Millar manages to cover a very broad and diverse range of material, and quotes directly from published articles. However, as an amateur historian he made many, many small errors. Nothing horrendous, but I would definitely not quote anything from this book unless it was independently confirmed by another source.
This book is aimed at a general adult audience, and the writing style is personable, if slightly formal. The text, however, has a tendency to wander from subject to subject without a strict structure, occasionally getting mired in the details of who-said-what in various scientific journals. In the last chapter, Millar accuses Grafton Elliot Smith of being the forger.
The Piltdown mystery: the story behind the world’s greatest archaeological hoax
1998. S.B. Publications (Seaford, East Sussex.)
This second book by Millar is much better than his first one. It’s short (only 80 pages), reads well, and presents all the basic details in a straightforward manner for a general audience. Unfortunately, this is a hard book to find. I don’t think it was circulated much outside of Sussex, which is a real shame. It’s a good paperback I’d recommend for public libraries.
Charles S. Blinderman
The Piltdown inquest
1986. Prometheus Books (Buffalo, N.Y.)
Available to read online.
This is the most entertaining book about the forgery to have been published so far. Blinderman’s writing style is friendly, humorous and approachable. This is the book I’d recommend the most for young adult readers.
Only the first third of the book is especially useful; the rest descends into the “whodunit” mystery until Blinderman accuses W.J. Lewis Abbott of being the forger. The final chapter is a short essay on scientific objectivity.
John Evangelist Walsh
Unraveling Piltdown: the science fraud of the century and its solution
1996. Random House.
Walsh is a seasoned historical writer who knows how to write for the general public. The goal of his book on Piltdown is primarily to re-state the case against Charles Dawson being the forger. Walsh accomplishes this quite well, and his greatest achievement was finding a 1950s manuscript that was full of research into Dawson’s background of making suspicious historical discoveries.
The information on Dawson, by itself, makes a very strong case for his involvement in the forgery. It’s a pity Walsh felt it was necessary to resort to other techniques to convince his readers. The whole book is told in a serious, narrative story-telling style, which is particularly strong at the beginning of most chapters. While this makes the book easy to read, it tends to blur the historical facts. At the end of the book, chapter 12 is an entirely fictional dramatization of events, but reads as if it were real.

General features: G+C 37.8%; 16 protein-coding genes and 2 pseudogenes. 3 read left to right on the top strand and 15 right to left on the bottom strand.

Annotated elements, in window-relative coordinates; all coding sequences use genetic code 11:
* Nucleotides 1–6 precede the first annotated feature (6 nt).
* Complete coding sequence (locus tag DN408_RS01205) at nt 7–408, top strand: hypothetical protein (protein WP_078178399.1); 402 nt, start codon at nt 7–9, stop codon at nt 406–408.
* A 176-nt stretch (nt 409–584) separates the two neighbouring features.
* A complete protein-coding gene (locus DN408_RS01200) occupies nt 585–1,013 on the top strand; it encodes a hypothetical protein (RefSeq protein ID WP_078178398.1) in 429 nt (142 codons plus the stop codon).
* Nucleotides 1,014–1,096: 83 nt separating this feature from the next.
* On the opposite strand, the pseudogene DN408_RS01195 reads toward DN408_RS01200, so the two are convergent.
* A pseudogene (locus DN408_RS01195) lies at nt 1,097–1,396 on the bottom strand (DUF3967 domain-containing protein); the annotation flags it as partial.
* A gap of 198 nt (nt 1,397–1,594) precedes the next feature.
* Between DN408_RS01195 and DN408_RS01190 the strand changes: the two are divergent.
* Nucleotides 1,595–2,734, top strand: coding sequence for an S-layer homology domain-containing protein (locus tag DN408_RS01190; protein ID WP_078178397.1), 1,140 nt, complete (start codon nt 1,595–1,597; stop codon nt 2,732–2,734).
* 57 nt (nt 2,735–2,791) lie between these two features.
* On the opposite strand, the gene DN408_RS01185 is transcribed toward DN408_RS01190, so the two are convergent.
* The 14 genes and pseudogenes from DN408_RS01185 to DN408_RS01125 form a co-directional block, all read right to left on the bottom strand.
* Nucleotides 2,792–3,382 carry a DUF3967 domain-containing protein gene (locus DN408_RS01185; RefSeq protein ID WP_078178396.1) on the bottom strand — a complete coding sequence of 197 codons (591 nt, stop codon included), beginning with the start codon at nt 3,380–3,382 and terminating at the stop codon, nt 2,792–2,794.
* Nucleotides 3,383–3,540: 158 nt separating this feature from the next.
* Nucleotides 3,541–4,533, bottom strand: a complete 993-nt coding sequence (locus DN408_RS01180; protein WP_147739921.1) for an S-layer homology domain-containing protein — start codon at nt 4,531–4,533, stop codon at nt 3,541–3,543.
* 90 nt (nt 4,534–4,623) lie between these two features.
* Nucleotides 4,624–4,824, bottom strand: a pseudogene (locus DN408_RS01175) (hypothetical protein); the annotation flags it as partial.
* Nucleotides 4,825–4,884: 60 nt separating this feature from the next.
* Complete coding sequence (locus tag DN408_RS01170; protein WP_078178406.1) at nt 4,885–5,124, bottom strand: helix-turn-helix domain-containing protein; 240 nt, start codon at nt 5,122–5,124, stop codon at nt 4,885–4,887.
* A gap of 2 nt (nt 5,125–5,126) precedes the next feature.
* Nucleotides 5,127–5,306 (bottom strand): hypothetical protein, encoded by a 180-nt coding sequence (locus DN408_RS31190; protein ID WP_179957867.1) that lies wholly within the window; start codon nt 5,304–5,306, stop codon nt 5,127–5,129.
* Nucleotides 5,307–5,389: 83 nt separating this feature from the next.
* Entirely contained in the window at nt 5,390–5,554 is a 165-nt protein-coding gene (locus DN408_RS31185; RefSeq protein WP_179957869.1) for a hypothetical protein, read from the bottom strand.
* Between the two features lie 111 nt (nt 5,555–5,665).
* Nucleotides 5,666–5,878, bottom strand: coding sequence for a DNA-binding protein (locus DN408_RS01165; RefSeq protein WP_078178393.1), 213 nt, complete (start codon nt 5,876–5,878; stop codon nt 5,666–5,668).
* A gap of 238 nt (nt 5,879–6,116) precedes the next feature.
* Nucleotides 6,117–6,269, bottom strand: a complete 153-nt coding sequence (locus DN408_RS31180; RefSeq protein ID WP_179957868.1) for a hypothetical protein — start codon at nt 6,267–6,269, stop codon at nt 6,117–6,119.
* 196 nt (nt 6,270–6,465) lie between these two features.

I find it a little ironic that on page 97, Walsh chastizes other Piltdown authors for allowing their feelings to run rampant. Emotional manipulation is at the core of Unraveling Piltdown, getting the reader to hate Dawson and to feel sympathy for his colleague, Arthur Smith Woodward. Even so, this is an entertaining read if you’re interested in Dawson or the Piltdown “whodunit”. It’s a good public library “historical mystery” type of book – sort of in the same vein as books about Jack the Ripper’s identity – but it isn’t particularly useful for science historians.
Piltdown Man: the secret life of Charles Dawson & the world’s greatest archaeological hoax
2003. Tempus Publishing (Gloucestershire)
Russell’s book is devoted to evaluating all of Charles Dawson’s discoveries, and is very objective and thorough. General readers looking for a quick read about Piltdown Man will probably be disappointed, but if you’re doing any in-depth research on Dawson, this book is invaluable. It goes much, much further than Walsh’s study, and is written by an archaeologist.
Piltdown: a scientific forgery
and The Piltdown papers: 1908-1955
1990. Oxford University Press/Natural History Museum Publications.
ISBN 0198585225, 0198585233
Spencer’s two books are not for casual readers. Piltdown: a scientific forgery begins with a guide to the scientific debates that surrounded the Piltdown fossils from 1912 to 1953, which reflects Spencer’s greater interest in the history of physical anthropology. This is the book’s real strong point. The last chapters switch abruptly into the “whodunit”; Spencer accuses the anatomist Arthur Keith of being the forger. At the end of the book, there are dense pages of footnotes that hide a lot of extra detail. A huge amount of scholarly research was put into all of it.